Depending on who you believe, an investment in analytics can yield up to a 10x return.
But that’s a little like saying the batting average for Major League Baseball is .245, when in actuality it ranges from .197 to a phenomenal .336 – an outlier contributed by Buster Posey, of the World Series champion San Francisco Giants. (You can probably figure out who my team is!)
That average represents a pretty big difference in results, and the same thing happens with investments in analytics. Why are the return swings so wide with analytics investments? I believe it’s largely because defined business outcomes are lacking when analytics are deployed.
In addition to the financial returns we all like to talk about, there’s lots of statistics around data volumes, iPad activations, tweets, customer engagement, etc. But what do they all mean? All of this information helps to frame the current environment and need for analytics, but does it really help you decide how to use analytics to make a difference in your business? I want to share some ideas about how to approach the issue so that you can be a “Buster Posey” with your analytics.
Get on Deck with Use Cases
Start with the business and identify use cases that will drive financial impact – revenue growth, cost reduction, or margin improvement. Remember that improving employee efficiency, though beneficial, is unlikely to drive a meaningful financial impact.
Once you’ve identified those use cases, categorize them by expected business outcomes – and get very specific about this:
- reduce ground transportation costs
- increase customer retention from high revenue/high credit score customers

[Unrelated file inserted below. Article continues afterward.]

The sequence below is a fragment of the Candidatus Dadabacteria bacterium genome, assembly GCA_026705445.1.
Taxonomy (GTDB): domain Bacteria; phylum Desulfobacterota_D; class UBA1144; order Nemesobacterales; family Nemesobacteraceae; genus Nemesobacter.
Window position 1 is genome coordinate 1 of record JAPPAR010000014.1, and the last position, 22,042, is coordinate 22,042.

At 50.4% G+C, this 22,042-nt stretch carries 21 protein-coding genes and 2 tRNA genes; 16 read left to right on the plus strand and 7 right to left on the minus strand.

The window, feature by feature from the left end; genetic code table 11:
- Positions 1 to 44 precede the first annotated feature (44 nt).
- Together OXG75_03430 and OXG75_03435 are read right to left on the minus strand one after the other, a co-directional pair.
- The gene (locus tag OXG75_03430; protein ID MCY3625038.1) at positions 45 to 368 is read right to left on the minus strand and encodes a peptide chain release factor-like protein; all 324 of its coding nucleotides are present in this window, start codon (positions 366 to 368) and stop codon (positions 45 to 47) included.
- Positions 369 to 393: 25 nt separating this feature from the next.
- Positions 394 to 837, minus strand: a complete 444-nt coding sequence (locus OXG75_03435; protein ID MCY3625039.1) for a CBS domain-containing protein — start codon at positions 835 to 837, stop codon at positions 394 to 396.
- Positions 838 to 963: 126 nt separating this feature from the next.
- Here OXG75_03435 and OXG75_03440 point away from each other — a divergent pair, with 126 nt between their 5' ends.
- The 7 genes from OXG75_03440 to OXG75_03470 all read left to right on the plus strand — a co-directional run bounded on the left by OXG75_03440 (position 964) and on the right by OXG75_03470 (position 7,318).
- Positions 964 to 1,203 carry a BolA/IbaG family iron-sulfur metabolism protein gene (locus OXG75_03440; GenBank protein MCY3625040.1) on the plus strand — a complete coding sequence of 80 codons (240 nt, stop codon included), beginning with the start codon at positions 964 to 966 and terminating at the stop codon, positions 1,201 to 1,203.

- reduce discounts to profit destroyers, etc.
We refer to this process as “applied analytics” – analytics applied to a use case with an identified business outcome. It’s important to understand that the use case does not need to represent a “home run” to create value. Many runs can be scored with singles and doubles in baseball. Likewise, some of the most effective uses of analytics have been applied to a single cost line item or revenue attribute.
Now that you’ve picked your use case or cases, you need data. Don’t confine yourself to what resides within the four walls of the company. Think about what’s necessary to get the business outcome that you desire. Today there are many technologies that allow you to leverage the data you need versus the data you can get, so free your mind.
Lastly, research existing solutions on the market that can address your use case and shorten your time to value. At SAP, we have pre-built industry and line-of-business analytic applications and rapid deployment solutions that address specific business scenarios. In addition, we have analytic platforms that can be the basis for you to create your own applied analytics.
So have fun with analytics, and start swinging away to create champion-worthy value for your company.